I hope everyone has recovered from last month’s poetry writing. If you participated in a fraction of the prompts and poetry activities out there, then I know you have a drawer full of poems and drafts. Get ready to open the drawer.
What do I mean by polishing silver? I mean revising, revising to the point of creation. Whether you write and then revise or you write/revise as you go, changes are always necessary. But what about those poems we abandon? What about the ones with good parts or ideas, but we find the whole unsatisfying?
For this prompt, I would like you to find a poem (or more than one) which you know needs revision but you’re not sure where to start. If you choose more than one, try to choose ones with complementary themes or images (or images that create powerful contrasts/synergy). Once you have chosen your poem(s), go through the following steps, using the steps that work best with your writing and emerging poem.
- In your poem(s), pick out your favorite parts (the parts you feel you got right/near right). Write them down.
- In your poem(s), identify imagery, metaphor, themes, etc. which enhance your choices in step one. Write them down underneath the corresponding parts in step one.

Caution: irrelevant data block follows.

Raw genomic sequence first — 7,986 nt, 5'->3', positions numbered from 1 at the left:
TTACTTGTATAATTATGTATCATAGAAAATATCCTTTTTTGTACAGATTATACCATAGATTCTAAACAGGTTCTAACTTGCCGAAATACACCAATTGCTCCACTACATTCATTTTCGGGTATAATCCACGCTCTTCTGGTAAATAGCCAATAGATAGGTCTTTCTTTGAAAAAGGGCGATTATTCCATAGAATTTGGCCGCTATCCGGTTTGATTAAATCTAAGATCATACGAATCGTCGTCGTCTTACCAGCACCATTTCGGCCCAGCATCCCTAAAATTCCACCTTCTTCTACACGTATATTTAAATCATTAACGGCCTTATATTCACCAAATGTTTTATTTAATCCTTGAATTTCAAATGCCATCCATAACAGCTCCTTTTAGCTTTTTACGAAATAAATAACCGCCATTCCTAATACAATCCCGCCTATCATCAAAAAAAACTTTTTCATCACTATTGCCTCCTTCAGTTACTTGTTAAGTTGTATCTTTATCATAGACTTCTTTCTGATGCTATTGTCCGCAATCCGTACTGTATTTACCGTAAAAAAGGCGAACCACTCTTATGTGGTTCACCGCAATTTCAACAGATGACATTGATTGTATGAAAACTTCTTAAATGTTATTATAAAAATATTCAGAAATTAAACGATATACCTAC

- Brainstorm new ideas to add to step two and write them down.
- Now to find connective tissue. What do the choices in step one have in common–themes, physical images, colors, sensory imagery, symbols, etc.? Make notes. Mark them on your paper. Add new ones to your lists.
- Look at what you have on your paper. Find what connects best and write it on a separate page. Try writing it out in prose and see if a story emerges.
- Time to consider your form. Will you rewrite using your original framework (free verse, sonnet, haiku, etc.) or try a new form?
- Finally, polish out the details–word choice, transitions, line breaks, etc.
This is creation at work. Going back and revising is not one of my habits (confession time). So I am going to do this prompt with you. Take your time and put your heart into it. I look forward to seeing your new creations and especially in hearing how the process worked for you.